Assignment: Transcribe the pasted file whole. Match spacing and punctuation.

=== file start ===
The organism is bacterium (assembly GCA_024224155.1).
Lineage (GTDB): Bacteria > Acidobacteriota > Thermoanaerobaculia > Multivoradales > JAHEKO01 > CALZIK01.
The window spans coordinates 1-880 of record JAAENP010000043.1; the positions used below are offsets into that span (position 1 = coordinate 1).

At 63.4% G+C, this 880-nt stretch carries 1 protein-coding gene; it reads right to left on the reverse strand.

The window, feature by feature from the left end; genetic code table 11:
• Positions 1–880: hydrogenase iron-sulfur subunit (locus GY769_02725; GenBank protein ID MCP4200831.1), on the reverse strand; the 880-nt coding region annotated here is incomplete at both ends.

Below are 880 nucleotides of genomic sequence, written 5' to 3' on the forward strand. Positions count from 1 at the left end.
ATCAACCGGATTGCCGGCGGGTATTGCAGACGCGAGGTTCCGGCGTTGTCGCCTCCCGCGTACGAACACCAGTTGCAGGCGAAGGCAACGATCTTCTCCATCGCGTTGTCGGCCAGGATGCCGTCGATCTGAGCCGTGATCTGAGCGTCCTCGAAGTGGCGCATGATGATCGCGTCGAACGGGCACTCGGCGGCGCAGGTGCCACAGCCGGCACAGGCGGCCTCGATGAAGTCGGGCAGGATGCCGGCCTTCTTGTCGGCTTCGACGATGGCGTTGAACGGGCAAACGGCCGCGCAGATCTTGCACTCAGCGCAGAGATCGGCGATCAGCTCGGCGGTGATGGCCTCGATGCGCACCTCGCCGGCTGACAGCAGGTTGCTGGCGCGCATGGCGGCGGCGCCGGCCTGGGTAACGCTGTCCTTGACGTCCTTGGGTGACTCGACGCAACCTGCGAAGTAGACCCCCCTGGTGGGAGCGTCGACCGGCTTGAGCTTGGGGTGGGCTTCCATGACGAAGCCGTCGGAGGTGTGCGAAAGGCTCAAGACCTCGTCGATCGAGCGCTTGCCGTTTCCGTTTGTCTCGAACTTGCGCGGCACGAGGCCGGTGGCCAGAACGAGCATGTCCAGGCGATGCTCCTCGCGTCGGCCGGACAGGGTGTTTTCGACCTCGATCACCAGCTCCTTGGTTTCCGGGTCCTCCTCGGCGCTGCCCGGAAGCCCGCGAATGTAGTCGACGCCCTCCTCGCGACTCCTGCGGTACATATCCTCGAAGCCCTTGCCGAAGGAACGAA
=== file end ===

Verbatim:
The organism is bacterium (assembly GCA_024224155.1).
Lineage (GTDB): Bacteria > Acidobacteriota > Thermoanaerobaculia > Multivoradales > JAHEKO01 > CALZIK01.
The window spans coordinates 1-880 of record JAAENP010000043.1; the positions used below are offsets into that span (position 1 = coordinate 1).

At 63.4% G+C, this 880-nt stretch carries 1 protein-coding gene; it reads right to left on the reverse strand.

The window, feature by feature from the left end; genetic code table 11:
• Positions 1–880: hydrogenase iron-sulfur subunit (locus GY769_02725; GenBank protein ID MCP4200831.1), on the reverse strand; the 880-nt coding region annotated here is incomplete at both ends.

Below are 880 nucleotides of genomic sequence, written 5' to 3' on the forward strand. Positions count from 1 at the left end.
ATCAACCGGATTGCCGGCGGGTATTGCAGACGCGAGGTTCCGGCGTTGTCGCCTCCCGCGTACGAACACCAGTTGCAGGCGAAGGCAACGATCTTCTCCATCGCGTTGTCGGCCAGGATGCCGTCGATCTGAGCCGTGATCTGAGCGTCCTCGAAGTGGCGCATGATGATCGCGTCGAACGGGCACTCGGCGGCGCAGGTGCCACAGCCGGCACAGGCGGCCTCGATGAAGTCGGGCAGGATGCCGGCCTTCTTGTCGGCTTCGACGATGGCGTTGAACGGGCAAACGGCCGCGCAGATCTTGCACTCAGCGCAGAGATCGGCGATCAGCTCGGCGGTGATGGCCTCGATGCGCACCTCGCCGGCTGACAGCAGGTTGCTGGCGCGCATGGCGGCGGCGCCGGCCTGGGTAACGCTGTCCTTGACGTCCTTGGGTGACTCGACGCAACCTGCGAAGTAGACCCCCCTGGTGGGAGCGTCGACCGGCTTGAGCTTGGGGTGGGCTTCCATGACGAAGCCGTCGGAGGTGTGCGAAAGGCTCAAGACCTCGTCGATCGAGCGCTTGCCGTTTCCGTTTGTCTCGAACTTGCGCGGCACGAGGCCGGTGGCCAGAACGAGCATGTCCAGGCGATGCTCCTCGCGTCGGCCGGACAGGGTGTTTTCGACCTCGATCACCAGCTCCTTGGTTTCCGGGTCCTCCTCGGCGCTGCCCGGAAGCCCGCGAATGTAGTCGACGCCCTCCTCGCGACTCCTGCGGTACATATCCTCGAAGCCCTTGCCGAAGGAACGAA